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Immune cells may increase breast cancer risk

Category: Breast

Immune cells linked to breast cancer

Lab tests have revealed that certain immune system cells in women may actually increase the risk for breast cancer. The results of a study from Adelaide University in Australia found that certain cells behave differently during the menstrual cycles of mice, and this change may be the same for women.

Immune cells and cancer correlation
The study found that cells known as macrophages, which are part of the immune system, behaved differently during the menstrual cycle. These cells are meant to control infections, diseases and pathogens in the body, including cancer. However, during the menstrual cycles of the mice in the study, the macrophages did not detect the cancer cells, which allowed them to continue developing and growing.

"What we find around the time that a woman has her period is that the immune defenses are down, so because these cells are important in functioning of the breast tissue they're actually increasing the chances that these cancer cells can escape detection," said Wendy Ingman, associate professor at the university, according to the Australian Broadcasting Corporation.

Though the results of the study were of significance, it could be many years before the results can be used to improve cancer fighting efforts. A lab test online can help reveal cancer markers in patients who think they might be susceptible to breast cancer.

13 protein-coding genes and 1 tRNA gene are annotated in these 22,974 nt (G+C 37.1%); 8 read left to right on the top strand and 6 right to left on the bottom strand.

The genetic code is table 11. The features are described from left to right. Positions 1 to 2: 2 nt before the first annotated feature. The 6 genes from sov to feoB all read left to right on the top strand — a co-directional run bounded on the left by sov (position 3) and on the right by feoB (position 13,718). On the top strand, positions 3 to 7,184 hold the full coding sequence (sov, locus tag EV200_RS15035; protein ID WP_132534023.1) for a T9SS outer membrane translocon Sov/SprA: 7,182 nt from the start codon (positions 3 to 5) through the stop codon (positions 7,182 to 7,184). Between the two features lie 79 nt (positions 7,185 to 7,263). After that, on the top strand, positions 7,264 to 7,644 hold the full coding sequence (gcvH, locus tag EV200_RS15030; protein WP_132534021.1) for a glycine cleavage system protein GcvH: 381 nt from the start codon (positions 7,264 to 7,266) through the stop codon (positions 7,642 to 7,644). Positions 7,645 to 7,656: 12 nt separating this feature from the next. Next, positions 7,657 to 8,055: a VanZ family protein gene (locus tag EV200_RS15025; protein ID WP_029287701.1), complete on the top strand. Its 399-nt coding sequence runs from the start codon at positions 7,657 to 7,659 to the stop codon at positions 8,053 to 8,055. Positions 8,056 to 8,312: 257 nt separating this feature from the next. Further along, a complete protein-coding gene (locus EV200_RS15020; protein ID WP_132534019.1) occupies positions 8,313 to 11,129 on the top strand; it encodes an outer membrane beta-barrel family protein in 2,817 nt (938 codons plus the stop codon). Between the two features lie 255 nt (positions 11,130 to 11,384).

The researchers hope that the findings will enable them to continue their studies of the immune system and cancer in humans, which could lead to improvements in fighting this disease.

Risk factors for breast cancer
There are several factors that may lead to an increased risk for breast cancer. One such factor is simply being a woman - women are 100 times more likely to get breast cancer than men, according to the American Cancer Association.

Aging can also lead to an increased risk for this type of cancer. Two-thirds of cases are found in women aged 55 or older, while only 1 in 8 cases are found in women under 45.

Genetics can also play a part in breast cancer. Approximately 5 to 10 percent of cases are thought to be related to the mutated genes BRCA1 and BRCA2. These mutations can lead to the cancers that are more commonly found in younger women.

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